However, until the unused data in a slice is returned, the charging system does not know precisely how much of the allocated slice has been used. In other words, while any subscriber’s session is underway, there is a period of uncertainty about how much data will be returned to the shared monthly quota. And that gap in real-time knowledge also prevents a precise accounting of the data balance still available for use. When many data sessions are active simultaneously, the uncertainty about the remaining data balance increases, making starvation more likely and affecting the timeliness and accuracy of usage reporting. The trade-offs Both these common problems can be reasonably solved by allocating very, very small data slices. With this approach, the larger the number of simultaneous sessions, the smaller each slice needs to be. This solution is not entirely pragmatic, however, because smaller slices produce substantially greater signaling and processing load on both the packet data network gateway and the charging system. Sophisticated mechanisms for slice allocation are needed to retain the delicate balance between avoiding starvation and reducing signal load. In general, a variety of approaches can be used to determine the per session slice size for multiple simultaneous data sessions. For example, slices can be assigned as a portion of the full monthly quota, getting smaller as the month proceeds, but with a minimum and maximum applied. The size can be set according to static attributes, such as device type, access type or Cost of Service (COS) category. Or it can be determined with dynamic attributes, such as location and usage. A combination of these factors can also be used. However, these mechanisms do not usually offer deterministic guarantees relating to accuracy or starvation. More sophisticated mechanisms are needed, because they can incorporate strategies designed to provide such guarantees and, potentially, to allow timely changes in the slice allocation, if and when needed. Ideally, the slice allocated to a session will satisfy the needs of that session’s usage pattern, while reducing the overall signaling required for all the sessions in a shared account. If slices are allocated without considering how the slice gets used, a starvation situation may occur for a new session. To address this situation, some unused parts of data slices previously allocated to one or more other sessions could be reclaimed. This approach provides an alternative to rejecting the session. The potential costs of this approach depend on the size of the unknowns, such as how much of the allocated slice has been used up. The longer the session, the bigger the unknown. And the larger the group, the higher the potential cost may be, because the unknowns are multiplied by the number of users. Because the behavior of the system depends on how allocated data slices are used during a session, adaptive slice management can be valuable. It determines the slice size, based on some learned usage patterns, along with other system characteristics.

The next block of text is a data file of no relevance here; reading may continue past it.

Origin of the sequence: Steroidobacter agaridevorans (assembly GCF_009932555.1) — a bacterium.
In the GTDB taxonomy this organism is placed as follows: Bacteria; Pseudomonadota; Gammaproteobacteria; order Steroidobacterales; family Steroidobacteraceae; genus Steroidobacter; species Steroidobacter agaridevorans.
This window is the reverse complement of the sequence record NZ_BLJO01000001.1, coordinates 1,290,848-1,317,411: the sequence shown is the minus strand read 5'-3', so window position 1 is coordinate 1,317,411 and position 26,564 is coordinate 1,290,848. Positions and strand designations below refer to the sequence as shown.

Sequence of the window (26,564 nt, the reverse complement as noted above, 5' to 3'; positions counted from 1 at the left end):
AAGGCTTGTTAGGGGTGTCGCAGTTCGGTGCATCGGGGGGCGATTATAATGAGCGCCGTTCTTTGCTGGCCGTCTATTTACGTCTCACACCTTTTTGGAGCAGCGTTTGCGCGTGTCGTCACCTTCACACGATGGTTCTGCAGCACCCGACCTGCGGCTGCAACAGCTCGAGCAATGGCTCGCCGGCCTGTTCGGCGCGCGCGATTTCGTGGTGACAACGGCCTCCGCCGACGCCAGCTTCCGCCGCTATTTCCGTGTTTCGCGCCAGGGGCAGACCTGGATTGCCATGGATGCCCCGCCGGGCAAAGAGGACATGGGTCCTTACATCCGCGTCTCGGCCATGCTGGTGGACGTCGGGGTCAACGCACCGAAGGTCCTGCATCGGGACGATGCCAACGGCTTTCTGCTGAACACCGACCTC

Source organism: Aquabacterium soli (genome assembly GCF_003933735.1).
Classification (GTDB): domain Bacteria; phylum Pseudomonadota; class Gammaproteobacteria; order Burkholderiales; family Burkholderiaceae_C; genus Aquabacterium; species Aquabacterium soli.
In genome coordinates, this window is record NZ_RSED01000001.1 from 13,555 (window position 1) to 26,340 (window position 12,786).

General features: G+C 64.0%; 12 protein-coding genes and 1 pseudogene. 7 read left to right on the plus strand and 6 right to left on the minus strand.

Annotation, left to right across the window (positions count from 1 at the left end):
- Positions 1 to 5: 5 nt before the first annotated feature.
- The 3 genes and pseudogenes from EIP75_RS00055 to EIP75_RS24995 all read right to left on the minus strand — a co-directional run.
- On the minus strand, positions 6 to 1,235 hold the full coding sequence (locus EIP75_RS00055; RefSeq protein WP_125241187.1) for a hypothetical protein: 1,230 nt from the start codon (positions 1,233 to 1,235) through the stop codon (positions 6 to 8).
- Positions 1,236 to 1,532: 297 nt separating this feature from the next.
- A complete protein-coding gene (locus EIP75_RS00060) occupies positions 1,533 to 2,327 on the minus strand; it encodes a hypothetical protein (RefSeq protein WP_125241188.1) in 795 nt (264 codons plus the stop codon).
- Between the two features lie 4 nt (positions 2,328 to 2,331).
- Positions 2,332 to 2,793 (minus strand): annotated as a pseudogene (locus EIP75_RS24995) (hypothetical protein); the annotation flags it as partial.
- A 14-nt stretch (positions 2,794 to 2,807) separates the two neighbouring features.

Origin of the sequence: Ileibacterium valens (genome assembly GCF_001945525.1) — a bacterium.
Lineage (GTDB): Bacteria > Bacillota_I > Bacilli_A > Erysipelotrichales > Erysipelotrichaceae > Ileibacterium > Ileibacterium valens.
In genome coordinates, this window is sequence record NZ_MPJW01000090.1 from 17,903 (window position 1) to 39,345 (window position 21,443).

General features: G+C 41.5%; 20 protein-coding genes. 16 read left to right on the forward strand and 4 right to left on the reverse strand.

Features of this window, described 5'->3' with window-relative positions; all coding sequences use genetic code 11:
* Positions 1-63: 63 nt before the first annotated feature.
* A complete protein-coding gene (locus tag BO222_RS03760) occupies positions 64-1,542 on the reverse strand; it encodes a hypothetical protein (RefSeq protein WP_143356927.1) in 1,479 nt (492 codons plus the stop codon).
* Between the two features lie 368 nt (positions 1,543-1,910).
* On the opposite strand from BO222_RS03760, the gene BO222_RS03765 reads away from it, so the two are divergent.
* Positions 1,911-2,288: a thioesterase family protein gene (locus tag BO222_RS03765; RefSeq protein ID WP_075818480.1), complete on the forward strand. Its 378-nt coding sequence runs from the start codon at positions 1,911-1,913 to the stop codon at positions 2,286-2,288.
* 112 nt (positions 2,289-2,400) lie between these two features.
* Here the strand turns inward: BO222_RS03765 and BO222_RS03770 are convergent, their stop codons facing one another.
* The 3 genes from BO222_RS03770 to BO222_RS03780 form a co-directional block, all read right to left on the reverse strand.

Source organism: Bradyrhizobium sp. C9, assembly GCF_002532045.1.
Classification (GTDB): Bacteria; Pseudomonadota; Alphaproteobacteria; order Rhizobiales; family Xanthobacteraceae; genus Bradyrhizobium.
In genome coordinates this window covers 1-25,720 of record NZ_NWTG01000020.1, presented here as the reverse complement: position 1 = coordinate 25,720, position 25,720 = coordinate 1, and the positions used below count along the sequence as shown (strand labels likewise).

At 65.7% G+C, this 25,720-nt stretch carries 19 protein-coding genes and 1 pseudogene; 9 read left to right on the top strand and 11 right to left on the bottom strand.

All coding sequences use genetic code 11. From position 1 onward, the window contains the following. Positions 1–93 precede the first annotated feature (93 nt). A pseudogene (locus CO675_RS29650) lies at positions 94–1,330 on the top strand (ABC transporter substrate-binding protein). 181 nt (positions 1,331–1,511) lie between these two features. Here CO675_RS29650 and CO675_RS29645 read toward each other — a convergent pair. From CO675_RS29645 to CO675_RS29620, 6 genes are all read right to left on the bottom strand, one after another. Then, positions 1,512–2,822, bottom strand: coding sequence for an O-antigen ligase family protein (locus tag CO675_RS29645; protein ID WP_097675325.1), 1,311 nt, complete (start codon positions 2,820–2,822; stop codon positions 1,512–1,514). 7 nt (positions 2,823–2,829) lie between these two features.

Charging capabilities to look for